Dear Insurance Adviser,
I’ve been reviewing whether to get health insurance for my wife through my employer or via the Obamacare health insurance marketplace. To add my wife to my plan at work, the cost increase per month would be $170 (pretax). The cost through HealthCare.gov is similar but with a big catch: “Premium before tax credit: $170.” Of course, the amount of the tax credit differs from plan to plan, but here is my question: If the tax credit were to give me, say, $100 back per month on insurance, for a total of $1,200 over the course of a year, then why would I ever want to cover my wife through my employer?
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Based on those facts alone, you wouldn’t. But there are other variables to consider, such as a comparison of the coverages, deductibles, annual out-of-pocket maximums and, of course, the network of participating doctors and hospitals. These differ greatly from plan to plan.
One advantage of buying an individual plan from the Obamacare health insurance marketplace, or exchanges, is that you have a lot more choices available to you. For example, you may not like the deductible in the group plan where you work. In the marketplace, you can choose the deductible that suits you better.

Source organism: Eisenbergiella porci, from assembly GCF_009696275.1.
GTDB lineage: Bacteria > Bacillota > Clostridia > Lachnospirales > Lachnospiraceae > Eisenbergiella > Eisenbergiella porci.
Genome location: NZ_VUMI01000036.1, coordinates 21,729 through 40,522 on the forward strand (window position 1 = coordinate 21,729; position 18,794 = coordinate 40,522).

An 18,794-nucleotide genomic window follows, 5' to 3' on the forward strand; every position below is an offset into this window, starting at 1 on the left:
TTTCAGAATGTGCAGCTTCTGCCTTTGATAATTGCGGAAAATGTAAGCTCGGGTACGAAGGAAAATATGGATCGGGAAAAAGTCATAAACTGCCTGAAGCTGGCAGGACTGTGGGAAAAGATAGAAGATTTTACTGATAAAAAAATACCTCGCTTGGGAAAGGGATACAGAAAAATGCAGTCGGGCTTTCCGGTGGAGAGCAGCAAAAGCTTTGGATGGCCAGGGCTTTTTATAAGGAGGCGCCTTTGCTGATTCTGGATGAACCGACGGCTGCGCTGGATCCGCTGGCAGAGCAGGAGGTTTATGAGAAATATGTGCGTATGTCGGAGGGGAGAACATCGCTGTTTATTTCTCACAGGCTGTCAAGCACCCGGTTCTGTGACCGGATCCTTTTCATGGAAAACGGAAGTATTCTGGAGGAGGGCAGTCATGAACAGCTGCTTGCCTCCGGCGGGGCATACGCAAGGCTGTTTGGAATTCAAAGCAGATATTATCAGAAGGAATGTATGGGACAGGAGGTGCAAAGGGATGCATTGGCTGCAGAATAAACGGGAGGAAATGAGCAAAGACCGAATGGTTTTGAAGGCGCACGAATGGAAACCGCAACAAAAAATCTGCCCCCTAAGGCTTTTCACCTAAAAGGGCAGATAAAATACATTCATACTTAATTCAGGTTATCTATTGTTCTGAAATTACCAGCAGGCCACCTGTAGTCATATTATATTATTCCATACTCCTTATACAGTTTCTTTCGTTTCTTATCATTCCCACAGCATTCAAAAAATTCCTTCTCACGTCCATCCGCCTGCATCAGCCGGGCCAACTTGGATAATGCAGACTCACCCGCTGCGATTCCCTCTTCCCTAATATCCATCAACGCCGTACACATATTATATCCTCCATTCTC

Or perhaps your wife’s OB-GYN doctor is not participating in the network of physicians available through the group plan. In the health marketplace, you can pick a plan that includes her OB-GYN as a participating in-network provider.
One other advantage of shopping for an individual plan is that you don’t have to compare coverages by yourself. For no extra charge, you can work with an insurance agent who can do the comparing for you. The agent will be able to provide information about the insurance companies that you may not have otherwise, such as whether they’re good at paying claims.
The bottom line is that when you get health insurance, you should never make a choice between plans based on the upfront costs alone. But all things being equal, I would choose an individual plan over a group plan.
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